People with diabetes need to limit their intake of sugar, fructose and high-fructose corn syrup to avoid blood sugar spikes, weight gain and related health conditions. Alternative sweeteners start to look like a sweet option for people with diabetes but that may not always be the case. Let’s compare 3 commonly used artificial sweeteners – aspartame, Stevia and Nectresse.
- People with diabetes should reduce their intake of sugar and high fructose corn syrup to avoid blood sugar highs. You still may crave a sweet treat now and again. For many people with diabetes, artificial sweeteners do not cause the blood sugar spikes associated with actual sugar. They also contain reduced calories. Most artificial sweeteners fall into one of four categories: dietary supplements, sugar alcohols, natural sweeteners and artificial sweeteners. Three of the most commonly used artificial sweeteners are aspartame, Stevia and Nectresse.
- Artificial sweeteners can often be the solution to your desire for a sweet taste. Natural sweeteners which are less processed still have the same impact on your blood glucose levels as regular white table sugar. Such sweeteners may include agave, honey, brown sugar, molasses and brown sugar substitute. Natural sweeteners should be used only sparingly to avoid blood sugar spikes and eliminated when blood sugars are out of control. They contain more calories and carbohydrates than artificial sweeteners.
- Aspartame is an artificial sweetener commonly sold under brand names such as Equal, NutraSweet and Sugar Twin. It is nearly 200 times sweeter than sugar. It is broken down by the body into its two component amino acids – phenylalanine and aspartic acid along with trace amounts of wood alcohol or methanol. Aspartame only contains 4 calories per gram. Aspartame is not safe for those with the metabolic disorder phenylketonura (PKU) as these people cannot process the amino acid phenylalanine. It can be used for baking but tends to lose its sweetness. Some people find aspartame has an aftertaste. Additionally, researchers found aspartame caused leukemia, lymphomas, kidney and other cancers in mice. It may also cause headaches and other neurological symptoms in a small number of people. You need to use your own judgment and talk to a dietitian about artificial sweetener use.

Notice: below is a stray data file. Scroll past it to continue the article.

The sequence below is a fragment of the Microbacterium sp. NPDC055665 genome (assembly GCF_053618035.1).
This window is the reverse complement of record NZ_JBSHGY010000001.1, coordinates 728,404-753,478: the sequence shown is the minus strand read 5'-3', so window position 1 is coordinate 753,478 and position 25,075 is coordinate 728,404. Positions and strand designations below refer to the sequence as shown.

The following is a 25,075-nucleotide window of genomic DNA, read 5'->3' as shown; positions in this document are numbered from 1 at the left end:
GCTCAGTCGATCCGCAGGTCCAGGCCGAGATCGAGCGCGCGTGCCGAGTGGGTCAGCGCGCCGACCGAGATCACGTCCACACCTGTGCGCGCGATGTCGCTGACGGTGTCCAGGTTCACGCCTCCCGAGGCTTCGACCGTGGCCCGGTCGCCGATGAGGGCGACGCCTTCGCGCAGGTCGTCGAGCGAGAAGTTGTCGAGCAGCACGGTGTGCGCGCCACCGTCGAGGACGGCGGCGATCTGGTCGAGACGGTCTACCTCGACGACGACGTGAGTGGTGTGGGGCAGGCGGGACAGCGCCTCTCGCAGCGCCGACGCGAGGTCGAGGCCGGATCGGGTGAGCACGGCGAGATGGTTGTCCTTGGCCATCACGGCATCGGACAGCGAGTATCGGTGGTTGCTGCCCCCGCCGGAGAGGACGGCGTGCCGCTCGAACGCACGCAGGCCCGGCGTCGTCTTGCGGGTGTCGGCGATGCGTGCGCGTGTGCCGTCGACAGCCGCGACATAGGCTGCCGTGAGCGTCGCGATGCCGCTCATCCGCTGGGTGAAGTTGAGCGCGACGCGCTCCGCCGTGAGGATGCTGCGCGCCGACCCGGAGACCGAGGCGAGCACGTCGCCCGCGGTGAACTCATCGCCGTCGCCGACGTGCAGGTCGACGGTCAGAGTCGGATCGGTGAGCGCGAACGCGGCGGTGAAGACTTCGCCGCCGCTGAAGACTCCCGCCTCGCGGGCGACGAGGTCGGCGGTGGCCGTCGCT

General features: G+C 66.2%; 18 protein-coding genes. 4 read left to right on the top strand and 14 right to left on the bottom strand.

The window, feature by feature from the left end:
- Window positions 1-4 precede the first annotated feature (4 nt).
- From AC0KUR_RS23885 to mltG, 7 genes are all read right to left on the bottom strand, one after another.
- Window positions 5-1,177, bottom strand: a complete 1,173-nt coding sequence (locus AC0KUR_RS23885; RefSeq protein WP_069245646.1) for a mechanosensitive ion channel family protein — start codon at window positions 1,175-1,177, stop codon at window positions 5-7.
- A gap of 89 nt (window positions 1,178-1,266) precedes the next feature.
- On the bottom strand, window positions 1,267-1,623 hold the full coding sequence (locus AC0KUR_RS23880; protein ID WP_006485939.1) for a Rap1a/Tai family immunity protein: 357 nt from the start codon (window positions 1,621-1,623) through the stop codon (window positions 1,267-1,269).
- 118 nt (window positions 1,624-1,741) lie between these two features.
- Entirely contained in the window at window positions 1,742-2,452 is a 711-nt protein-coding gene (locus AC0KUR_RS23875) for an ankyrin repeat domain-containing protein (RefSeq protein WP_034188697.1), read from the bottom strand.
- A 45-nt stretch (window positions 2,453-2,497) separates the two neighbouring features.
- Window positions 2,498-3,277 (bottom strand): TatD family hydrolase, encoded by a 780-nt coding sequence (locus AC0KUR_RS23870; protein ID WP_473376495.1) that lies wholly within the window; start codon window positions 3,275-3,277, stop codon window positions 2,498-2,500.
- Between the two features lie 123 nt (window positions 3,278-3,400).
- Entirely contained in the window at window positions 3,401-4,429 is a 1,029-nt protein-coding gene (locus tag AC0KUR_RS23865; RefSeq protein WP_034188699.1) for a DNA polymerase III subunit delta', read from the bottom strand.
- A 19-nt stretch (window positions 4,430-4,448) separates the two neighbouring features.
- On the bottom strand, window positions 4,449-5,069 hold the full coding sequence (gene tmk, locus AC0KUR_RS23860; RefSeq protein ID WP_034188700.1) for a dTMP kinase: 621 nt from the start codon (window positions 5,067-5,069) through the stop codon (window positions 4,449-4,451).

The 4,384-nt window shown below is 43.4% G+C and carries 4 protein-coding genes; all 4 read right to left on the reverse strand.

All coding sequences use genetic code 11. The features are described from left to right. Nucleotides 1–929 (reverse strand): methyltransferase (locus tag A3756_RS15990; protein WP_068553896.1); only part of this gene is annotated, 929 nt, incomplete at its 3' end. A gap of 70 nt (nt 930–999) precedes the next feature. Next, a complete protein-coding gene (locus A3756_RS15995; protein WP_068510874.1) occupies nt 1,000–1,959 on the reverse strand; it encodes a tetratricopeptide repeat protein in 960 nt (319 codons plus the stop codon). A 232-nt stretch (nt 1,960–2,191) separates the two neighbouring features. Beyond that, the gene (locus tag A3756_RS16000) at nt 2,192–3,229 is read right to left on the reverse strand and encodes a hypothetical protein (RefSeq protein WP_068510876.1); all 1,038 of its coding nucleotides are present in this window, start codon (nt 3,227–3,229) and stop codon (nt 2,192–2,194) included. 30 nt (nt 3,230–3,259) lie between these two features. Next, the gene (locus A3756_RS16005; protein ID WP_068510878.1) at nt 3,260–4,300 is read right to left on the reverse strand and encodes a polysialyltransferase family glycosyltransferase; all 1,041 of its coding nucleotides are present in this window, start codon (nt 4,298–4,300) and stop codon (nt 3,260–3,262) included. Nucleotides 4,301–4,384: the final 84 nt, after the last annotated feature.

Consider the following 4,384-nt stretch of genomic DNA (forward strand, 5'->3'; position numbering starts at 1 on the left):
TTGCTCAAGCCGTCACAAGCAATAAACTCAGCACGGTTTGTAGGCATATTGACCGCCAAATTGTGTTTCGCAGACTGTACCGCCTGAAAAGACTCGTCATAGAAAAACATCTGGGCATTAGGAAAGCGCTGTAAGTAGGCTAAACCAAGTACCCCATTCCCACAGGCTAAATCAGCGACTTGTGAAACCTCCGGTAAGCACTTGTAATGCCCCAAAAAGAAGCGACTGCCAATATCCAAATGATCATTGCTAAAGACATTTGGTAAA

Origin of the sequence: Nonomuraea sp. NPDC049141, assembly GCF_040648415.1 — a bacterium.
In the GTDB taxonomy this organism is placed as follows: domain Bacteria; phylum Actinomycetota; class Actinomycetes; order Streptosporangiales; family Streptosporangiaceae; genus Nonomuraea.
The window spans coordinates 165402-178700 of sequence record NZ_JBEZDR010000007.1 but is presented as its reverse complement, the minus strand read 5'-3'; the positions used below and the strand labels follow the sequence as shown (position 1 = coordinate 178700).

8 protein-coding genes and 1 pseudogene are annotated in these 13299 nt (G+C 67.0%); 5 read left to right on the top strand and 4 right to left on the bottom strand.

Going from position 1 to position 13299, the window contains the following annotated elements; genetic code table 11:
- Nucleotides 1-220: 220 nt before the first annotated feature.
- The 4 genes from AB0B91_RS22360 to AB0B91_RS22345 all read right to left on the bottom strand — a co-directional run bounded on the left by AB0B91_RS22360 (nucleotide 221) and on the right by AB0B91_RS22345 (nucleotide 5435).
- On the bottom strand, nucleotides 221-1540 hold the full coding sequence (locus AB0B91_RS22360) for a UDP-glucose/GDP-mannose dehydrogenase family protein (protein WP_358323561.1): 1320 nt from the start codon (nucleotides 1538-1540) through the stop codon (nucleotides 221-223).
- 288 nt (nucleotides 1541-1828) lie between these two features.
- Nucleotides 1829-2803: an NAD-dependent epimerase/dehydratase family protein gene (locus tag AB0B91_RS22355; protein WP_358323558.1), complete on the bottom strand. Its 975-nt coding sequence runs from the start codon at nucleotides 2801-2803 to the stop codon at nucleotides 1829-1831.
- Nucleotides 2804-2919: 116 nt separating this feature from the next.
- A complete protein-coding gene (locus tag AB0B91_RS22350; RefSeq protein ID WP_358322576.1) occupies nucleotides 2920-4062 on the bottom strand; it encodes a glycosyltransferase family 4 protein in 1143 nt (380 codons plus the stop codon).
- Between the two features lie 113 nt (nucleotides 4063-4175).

- Known as a dietary supplement, Stevia is virtually calorie-free and is also 200 times sweeter than sugar. For centuries, people in South America have used Stevia as a sweetener. Pure Stevia is not approved by the U.S. FDA because of animal studies that link it to a negative impact on fertility and potential genetic mutations. In 2008, the makers of Pure Via and Truvia were granted generally recognized as safe (GRAS) status by the FDA for the purified extract of Stevia known as rebaudioside A or Rebiana. Stevia is derived from a plant. Pure Stevia can be found at a vitamin shop or health food store. Products such as Pure Via, Truvia, Sun Crystals and Sweet Leaf are available at your local supermarket. Stevia can be used for baking but may have a slight vanilla aftertaste.
- Another dietary supplement that is 200 times sweeter than sugar is monk fruit. This is an ancient Chinese fruit used to make Nectresse. This product closely resembles sugar and received FDA GRAS in 2009. Nectresse is a blend of monk fruit, erythritol, molasses and sugar. It can be used for baking but produces cake that is dry.
- Researchers have found an interesting link between weight gain and the use of artificial sweeteners. While they may have no or low calories, they increase our food cravings and may cause us to eat more. They also reinforce the need for a sweet taste. They are best to use occasionally rather than habitually. There is no substitute for a healthy diet and regular exercise.
While artificial sweeteners might seem to get the green light for people with diabetes, they should be using sparingly and with caution. The occasional use of an artificial sweetener to ward off sugar cravings can be helpful. Keep in mind your best choices are natural foods such as fruits and vegetables, low-fat dairy products, whole grains and lean meats, fish and poultry.
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